Young Birds' Flapping May Explain How Dinosaurs Learned to Fly
Two-legged dinosaurs may have used their forelimbs as wing-like structures to propel themselves up steep inclines long before they could fly. This theory may link two current and opposing explanations for how reptiles evolved into flying birds.
July 30, 2004
Two-legged dinosaurs may have used their forelimbs as wing-like structures to propel themselves rapidly up steep inclines long before they took to the skies, according to studies by University of Montana biologist Kenneth Dial. The new theory adds a middle step that may link two current and opposing explanations for how reptiles evolved into flying birds.
In 2003, Dial suggested that the transition from ground travel to flight may have required a "ramp-up" phase in which rapid movement of the animal's front appendages actually forced its body downward to gain more foot traction as it made its way up increasingly vertical slopes.
"The big dilemma has been, 'How do you explain the partial wing?'" said Dial, a professor of vertebrate morphology and ecology. "It turns out the proto-wings -- precursors to wings birds have today -- actually acted more like a spoiler on the back of a race car to keep the animal sure-footed even while climbing up nearly vertical surfaces."
"The development and role of movement in animals is critical to every aspect of their lives," said William Zamer of NSF, which funded the study. "The results may also one day help humans design better vehicles for both land and air travel."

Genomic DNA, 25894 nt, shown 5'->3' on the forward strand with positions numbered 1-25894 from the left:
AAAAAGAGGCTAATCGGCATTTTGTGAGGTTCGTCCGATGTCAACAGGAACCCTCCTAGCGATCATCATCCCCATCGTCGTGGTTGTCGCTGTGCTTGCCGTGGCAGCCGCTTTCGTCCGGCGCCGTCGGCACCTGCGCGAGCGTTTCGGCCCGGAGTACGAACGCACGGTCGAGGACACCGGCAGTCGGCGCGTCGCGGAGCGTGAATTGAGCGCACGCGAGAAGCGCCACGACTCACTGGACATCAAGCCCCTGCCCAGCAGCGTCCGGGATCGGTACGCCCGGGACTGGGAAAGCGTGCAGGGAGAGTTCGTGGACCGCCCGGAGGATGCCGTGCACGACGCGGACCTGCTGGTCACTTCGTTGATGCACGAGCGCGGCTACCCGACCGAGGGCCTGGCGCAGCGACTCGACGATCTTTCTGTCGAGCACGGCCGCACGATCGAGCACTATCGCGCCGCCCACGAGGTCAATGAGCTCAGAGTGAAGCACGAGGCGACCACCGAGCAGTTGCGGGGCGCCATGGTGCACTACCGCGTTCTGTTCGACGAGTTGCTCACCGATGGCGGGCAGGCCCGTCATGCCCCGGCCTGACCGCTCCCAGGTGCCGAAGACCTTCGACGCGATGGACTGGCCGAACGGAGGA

The evolution of flying vertebrates has been a bone of contention since the 1800s. One school, which embraced the cursorial theory, argued that two-legged, ground-dwelling animals developed feathered wings that allowed them to become airborne. The opposing school, which favored the arboreal theory, held that flight originated in tree-dwelling animals that leapt from limb to limb and eventually developed gliding structures to soften their landings. For a century-and-a-half, each camp has tendered evidence to challenge the opposing theory.
The solution, Dial said, may lie in an ordinary flapping behavior, which he calls "wing-assisted incline running," or WAIR, found in many modern-day hatchling and adult birds. "Although this behavior is common in nature," he reported in the journal Science, WAIR's role in the evolution and survival of birds "has remained unappreciated" because it happens in short bursts that are difficult to study in the wild.
So, Dial, who is also a licensed commercial an instrument-rated pilot, applied to partridges devices that sensed g-force and used high-speed film to document wing orientation in a laboratory setting. He found that newly hatched birds, yet unable to fly, successfully used WAIR to climb a 50-degree incline. Slightly older birds used WAIR to climb a 90-degree, or straight-up, surface, and adult birds used their wings literally to defy gravity. Wing flapping kept their bodies secured to the underside surface of a 105-degree overhang.
"A significant portion of the wing beat cycle involves ... forces that push the bird toward the inclined substrate, permitting animals to run vertically," Dial observed.
Dial proposed that WAIR in modern-day birds is a remnant of their prehistoric ancestors. "In the proto-bird, this behavior would have represented the intermediate stage in the development of flight-capable, aerodynamic wings." Further re-orientation of the wings could then allow birds to make successful ascents into the air as well as safe landings.
Experts believe birds evolved from a common ancestral protoavis dinosaur some 225 million years ago during the Mesozoic era. As the continental land mass broke apart, birds inhabited all corners of the Earth. While most bird species were wiped out with the dinosaurs 65 million years ago, many scientists consider birds the only true living relative of the dinosaurs.
University of Montana
Ecological and Evolutionary Physiology
#0082075 Scaling of Avian Flight Performance and Muscle Efficiency
Years Research Conducted
University of Montana Flight Lab: http://biology.umt.edu/flightlab/